He found freedom in Illinois after fleeing slavery in Missouri. He became an ordained priest in Rome after being rejected by seminaries in the United States. Father Augustus Tolton’s life is a story about perseverance against hardships and persecution that’s being presented in a professional Catholic theater production Tolton: From Slave to Priest at Lamar University March 26 at 7 p.m.
The live drama, performed by actor Jim Coleman and directed by Leonardo Defilippis of Saint Luke Productions, runs 75 minutes and is suitable for ages 10 and older. There is no charge for admission.
Coleman has been a full-time actor for more than 20 years. So getting past the nervousness before performing a role was routine for him. But in his role as Father Augustus Tolton, Coleman said constantly feeling jittery and nervous became the new routine.
“In performing this character, Tolton has come to life in me,” Coleman said. “When I do this role, I feel like I’m being taken over by him. My heart hurts for what he’s gone through.”
Coleman said he prays before going on stage to channel Father Tolton, as Coleman likes to put it, leaving him weak and drained after performing the role.
“I think about Martin Luther King who died at 39 and Augustus Tolton who died when he was 43,” Coleman said. “It doesn’t take a long time in your life to make a difference. You just need to make a difference.”
Defilippis was originally inspired to produce Tolton while on tour in the Diocese of Springfield (Illinois).
“I gave a performance at St. Boniface Church in Quincy, Ill., and there I encountered Augustus Tolton,” Defilippis said. “I immediately began considering his life as a dramatic subject.”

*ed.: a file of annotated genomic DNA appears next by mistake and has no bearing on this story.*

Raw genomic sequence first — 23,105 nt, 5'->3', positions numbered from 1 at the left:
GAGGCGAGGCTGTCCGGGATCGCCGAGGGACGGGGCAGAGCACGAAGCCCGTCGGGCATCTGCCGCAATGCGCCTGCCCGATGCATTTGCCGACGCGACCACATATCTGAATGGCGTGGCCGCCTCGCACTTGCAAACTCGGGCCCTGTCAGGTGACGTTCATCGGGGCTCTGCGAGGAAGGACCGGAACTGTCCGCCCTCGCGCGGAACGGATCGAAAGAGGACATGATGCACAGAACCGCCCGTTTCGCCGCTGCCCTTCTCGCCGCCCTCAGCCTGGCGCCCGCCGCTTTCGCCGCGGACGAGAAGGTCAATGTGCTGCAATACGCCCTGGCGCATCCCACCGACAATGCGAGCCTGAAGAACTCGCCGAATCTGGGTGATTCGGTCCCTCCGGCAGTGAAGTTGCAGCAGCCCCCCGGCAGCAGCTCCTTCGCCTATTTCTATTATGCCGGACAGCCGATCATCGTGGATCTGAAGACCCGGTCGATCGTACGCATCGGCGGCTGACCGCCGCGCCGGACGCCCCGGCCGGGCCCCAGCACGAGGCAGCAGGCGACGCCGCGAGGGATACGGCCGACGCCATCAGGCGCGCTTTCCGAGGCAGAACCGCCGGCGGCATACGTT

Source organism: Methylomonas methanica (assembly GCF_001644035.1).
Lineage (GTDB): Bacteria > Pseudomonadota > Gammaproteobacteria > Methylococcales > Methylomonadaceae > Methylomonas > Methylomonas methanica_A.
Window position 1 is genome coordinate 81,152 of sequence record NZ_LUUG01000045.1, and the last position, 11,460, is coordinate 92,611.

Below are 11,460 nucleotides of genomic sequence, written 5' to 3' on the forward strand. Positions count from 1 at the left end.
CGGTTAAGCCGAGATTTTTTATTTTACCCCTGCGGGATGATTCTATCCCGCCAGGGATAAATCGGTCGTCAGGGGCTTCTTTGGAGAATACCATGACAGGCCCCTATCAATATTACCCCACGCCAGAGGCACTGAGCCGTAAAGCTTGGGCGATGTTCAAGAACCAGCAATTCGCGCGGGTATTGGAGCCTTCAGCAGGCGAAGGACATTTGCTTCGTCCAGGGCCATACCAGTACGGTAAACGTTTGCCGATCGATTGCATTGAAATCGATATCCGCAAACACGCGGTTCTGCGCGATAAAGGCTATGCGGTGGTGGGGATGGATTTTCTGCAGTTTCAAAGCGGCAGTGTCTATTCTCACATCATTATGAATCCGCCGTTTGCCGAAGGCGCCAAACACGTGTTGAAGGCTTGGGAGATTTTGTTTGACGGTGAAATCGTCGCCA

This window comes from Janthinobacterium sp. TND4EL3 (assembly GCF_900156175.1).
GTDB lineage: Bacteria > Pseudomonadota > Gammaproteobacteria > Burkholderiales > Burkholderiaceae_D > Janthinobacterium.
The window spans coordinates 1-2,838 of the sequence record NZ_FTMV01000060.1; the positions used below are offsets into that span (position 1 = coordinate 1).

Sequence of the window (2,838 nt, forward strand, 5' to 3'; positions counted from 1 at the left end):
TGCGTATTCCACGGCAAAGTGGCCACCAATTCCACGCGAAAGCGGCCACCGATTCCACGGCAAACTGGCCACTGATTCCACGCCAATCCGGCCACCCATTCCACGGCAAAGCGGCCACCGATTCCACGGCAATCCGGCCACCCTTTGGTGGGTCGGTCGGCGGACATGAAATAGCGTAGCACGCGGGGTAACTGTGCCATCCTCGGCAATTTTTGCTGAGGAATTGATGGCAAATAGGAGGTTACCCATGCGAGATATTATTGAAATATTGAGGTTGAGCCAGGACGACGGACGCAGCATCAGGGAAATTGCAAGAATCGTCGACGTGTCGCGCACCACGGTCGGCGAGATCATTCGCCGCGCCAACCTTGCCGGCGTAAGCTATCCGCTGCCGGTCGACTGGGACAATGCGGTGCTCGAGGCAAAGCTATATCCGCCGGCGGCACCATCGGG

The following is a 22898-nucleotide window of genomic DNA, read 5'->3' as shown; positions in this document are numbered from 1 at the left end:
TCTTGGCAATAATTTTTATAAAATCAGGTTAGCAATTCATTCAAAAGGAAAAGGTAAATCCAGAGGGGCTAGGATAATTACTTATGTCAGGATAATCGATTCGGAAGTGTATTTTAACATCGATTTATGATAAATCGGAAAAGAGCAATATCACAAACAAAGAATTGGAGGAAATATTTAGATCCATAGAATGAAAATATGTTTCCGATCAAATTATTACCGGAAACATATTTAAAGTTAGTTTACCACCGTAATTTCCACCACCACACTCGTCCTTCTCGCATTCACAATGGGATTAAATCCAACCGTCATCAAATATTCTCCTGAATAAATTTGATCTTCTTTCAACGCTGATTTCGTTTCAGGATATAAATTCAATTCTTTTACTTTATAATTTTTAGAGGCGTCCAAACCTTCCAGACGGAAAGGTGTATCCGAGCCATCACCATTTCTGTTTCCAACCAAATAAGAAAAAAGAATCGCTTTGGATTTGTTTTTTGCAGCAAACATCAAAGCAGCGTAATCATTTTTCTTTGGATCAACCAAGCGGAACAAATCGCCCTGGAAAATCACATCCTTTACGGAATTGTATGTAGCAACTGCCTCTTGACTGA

Quincy was the site of Father Tolton’s first ministry as a priest at St. Joseph Church.
Cardinal Francis George, the former Archbishop of Chicago, not only encouraged Defilippis’s idea, but also sent financial support for the project shortly before his death in 2015.
Cardinal George in 2010 introduced a case for sainthood for Father Tolton, who spent six years in Rome studying to become a priest.
Following his ordination, Tolton returned to Illinois where he worked tirelessly to serve people of all races, especially the former slaves who flocked to Chicago. He saw the Catholic Church as the answer to the discrimination and rejection that he experienced in his own life.
“It was the priests of the Church who taught me to pray and to forgive my persecutors,” Tolton said. “We should welcome all people into the Church, not send them away.”
Defilippis sees Tolton’s life as a heroic example of inspiring reconciliation and peace. He also sees Tolton’s story as a way to encourage vocations and to bring hope to communities in need of healing.
“I pray that all can know Father Tolton’s holiness and friendship,” Defilippis said.
The production is underwritten by a grant from the Black and Indian Mission Office. It is sponsored by the Diocese of Beaumont’s African American Ministry. Gifts to the Bishop’s Faith Appeal help support the good works of this ministry.
The drama will be performed in Lamar’s Theatre Arts Building #101 in Beaumont. For more information, visit www.ToltonDrama.com or contact Linda Duhon-LaCour at 409-924-4306 or at firstname.lastname@example.org.